One of the difficulties highlighted in a seminal piece of research 20 years ago was the gap which had been steadily growing for decades between the primary care sector and the specialist child guidance service. A four-tier structure was designed to streamline the referral process for children who could be helped with minor emotional and behavioural problems at Tier 1 by their doctors (GP’s), teachers, social workers and health visitors. This system progressed from Tier 1 through to Tier 4 where very disturbed young people who were at risk of harming themselves or others could be supported by highly specialist staff in forensic work or eating disorders. The idea was based around the simple notion that early intervention could prevent problems from getting worse and thus harder to resolve. However, many believe the constant changes to Primary Care, National Health Service (NHS) re-organisation, and the introduction of private providers has destabilised the system, demoralised staff, and undermined good practice.

Child Guidance clinics were also incorporated in changes brought forward in the end of the last Century, and they were health-led bodies often designed as out- patient clinics in office buildings. When children and young people were consulted, feedback revealed consumers found these services lacked accessibility and were not designed around their needs. Additionally, the services were perceived as unhelpful, stigmatising and unfriendly. The milieu of young people’s mental health does not stick to 9-5 office hours which is often wrapped up with substance mis-use, drugs, alcohol and family breakdown.

Poverty, unemployment and poor housing are also implicated in developing and/or exacerbating mental health problems. What young people required were accessible services open at week-ends and evenings where they could drop-in, with staff who were qualified to work in a variety of therapeutic ways and who were trained in ways that enabled them to empathise and understand young people.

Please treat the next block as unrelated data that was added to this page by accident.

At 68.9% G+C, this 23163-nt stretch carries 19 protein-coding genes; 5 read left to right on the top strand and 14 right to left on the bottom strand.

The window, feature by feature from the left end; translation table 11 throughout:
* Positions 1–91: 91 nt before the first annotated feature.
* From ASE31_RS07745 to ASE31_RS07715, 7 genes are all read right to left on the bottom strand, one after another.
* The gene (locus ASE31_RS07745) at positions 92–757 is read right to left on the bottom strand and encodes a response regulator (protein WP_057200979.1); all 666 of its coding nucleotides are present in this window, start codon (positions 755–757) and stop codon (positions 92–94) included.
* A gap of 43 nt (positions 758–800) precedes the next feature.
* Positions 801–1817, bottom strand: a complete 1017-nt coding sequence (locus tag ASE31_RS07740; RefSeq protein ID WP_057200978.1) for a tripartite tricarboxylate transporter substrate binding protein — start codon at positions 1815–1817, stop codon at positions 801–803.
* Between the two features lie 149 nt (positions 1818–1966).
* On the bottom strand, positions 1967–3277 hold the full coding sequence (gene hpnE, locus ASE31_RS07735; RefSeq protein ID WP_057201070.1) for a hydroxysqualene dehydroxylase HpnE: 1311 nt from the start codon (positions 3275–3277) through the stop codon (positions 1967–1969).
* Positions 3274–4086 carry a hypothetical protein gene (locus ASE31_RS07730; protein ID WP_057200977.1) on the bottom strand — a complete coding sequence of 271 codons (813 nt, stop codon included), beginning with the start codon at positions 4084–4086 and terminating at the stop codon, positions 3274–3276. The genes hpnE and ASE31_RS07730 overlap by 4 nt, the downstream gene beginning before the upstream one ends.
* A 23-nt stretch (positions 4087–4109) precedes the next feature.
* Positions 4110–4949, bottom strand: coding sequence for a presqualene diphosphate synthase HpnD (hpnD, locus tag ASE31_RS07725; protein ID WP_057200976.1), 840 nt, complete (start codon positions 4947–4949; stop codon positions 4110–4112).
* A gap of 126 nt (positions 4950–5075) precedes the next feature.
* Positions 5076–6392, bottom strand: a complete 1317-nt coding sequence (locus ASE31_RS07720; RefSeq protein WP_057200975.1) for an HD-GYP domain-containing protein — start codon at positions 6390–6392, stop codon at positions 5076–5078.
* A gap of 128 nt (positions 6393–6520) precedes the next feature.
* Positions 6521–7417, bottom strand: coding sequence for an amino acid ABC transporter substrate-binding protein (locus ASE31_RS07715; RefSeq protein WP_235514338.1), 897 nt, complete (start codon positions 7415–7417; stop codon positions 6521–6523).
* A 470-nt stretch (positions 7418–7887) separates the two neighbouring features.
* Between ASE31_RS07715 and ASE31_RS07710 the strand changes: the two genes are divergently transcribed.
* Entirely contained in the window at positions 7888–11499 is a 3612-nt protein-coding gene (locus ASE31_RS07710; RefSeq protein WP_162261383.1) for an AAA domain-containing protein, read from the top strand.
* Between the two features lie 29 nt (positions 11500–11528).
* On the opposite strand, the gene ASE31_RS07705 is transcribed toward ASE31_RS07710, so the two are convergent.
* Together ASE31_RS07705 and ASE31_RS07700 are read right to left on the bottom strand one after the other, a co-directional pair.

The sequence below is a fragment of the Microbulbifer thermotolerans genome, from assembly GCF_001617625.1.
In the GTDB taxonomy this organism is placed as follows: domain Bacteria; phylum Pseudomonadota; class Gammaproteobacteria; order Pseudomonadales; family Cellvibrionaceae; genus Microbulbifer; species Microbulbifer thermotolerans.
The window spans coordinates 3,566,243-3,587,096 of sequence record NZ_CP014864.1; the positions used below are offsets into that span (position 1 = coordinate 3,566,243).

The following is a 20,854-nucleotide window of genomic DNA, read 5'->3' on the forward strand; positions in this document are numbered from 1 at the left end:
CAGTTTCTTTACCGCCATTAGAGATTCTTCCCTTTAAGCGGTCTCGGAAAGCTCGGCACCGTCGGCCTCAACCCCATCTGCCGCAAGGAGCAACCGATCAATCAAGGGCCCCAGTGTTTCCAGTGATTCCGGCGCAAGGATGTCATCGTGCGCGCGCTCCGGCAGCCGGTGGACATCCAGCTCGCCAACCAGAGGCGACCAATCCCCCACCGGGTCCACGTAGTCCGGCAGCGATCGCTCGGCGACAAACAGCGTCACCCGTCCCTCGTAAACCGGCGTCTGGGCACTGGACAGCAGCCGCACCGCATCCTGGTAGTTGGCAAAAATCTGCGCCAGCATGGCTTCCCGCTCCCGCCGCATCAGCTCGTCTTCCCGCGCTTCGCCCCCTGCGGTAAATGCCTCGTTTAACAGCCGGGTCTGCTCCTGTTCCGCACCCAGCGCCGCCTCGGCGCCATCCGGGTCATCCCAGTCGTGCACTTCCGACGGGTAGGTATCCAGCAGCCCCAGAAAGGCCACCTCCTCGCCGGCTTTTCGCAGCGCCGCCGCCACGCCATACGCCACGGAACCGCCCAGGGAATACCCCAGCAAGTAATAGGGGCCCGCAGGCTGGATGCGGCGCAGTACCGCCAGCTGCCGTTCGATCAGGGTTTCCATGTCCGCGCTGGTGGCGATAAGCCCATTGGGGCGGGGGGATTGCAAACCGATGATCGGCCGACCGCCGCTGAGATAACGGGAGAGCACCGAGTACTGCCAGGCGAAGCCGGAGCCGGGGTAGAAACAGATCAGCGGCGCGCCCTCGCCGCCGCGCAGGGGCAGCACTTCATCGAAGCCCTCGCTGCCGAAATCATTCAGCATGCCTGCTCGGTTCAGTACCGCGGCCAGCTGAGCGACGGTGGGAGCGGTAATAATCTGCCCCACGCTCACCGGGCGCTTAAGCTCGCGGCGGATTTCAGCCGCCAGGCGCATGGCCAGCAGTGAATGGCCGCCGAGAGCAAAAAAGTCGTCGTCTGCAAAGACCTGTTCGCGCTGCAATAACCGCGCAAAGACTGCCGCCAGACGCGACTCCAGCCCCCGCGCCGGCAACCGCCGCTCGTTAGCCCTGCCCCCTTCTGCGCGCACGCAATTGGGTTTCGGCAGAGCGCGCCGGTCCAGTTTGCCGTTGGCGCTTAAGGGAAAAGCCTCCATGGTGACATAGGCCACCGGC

In 2008, the last national report from the NHS demanded increased training for all staff working with young people, more specialist resources, and extra investment in early intervention services to prevent problems arising in the first place. Seven years later the situation appears to be getting worse. Staff vacancies are high, moral is rock bottom, budgets are slashed and demand for help and support is increasing. Early intervention services have been cut back in a classic example of a false economy. The United Kingdom has the unhappiest children in the European Union, according to the World Health Organisation and the Children’s Society charity research.

Suicide is now the second-most common cause of death in young men and women in Britain, yet stigma and shame continue to blight those trying to cope. Three young people commit suicide every day while tens of thousands self-harm or suffer serious depression and anxiety preventing them studying or in some cases even attending school. Working class children feature disproportionately in the numbers affected. School teachers, practitioners, and parents are crying out for resources to tackle these problems.

Published by

Steven Walker

Steven Walker earned his MSc in Social Policy and Social Work from the London School of Economics leading him into a career in social work and eventually finishing his career as a Principal Lecturer with a dozen academic textbooks published and over 50 peer-reviewed scholarly papers. Steven is also a Co-Author: Safeguarding Children, Young People and Families: A Guide to Integrated Practice. Russell House Publishers. View all posts by Steven Walker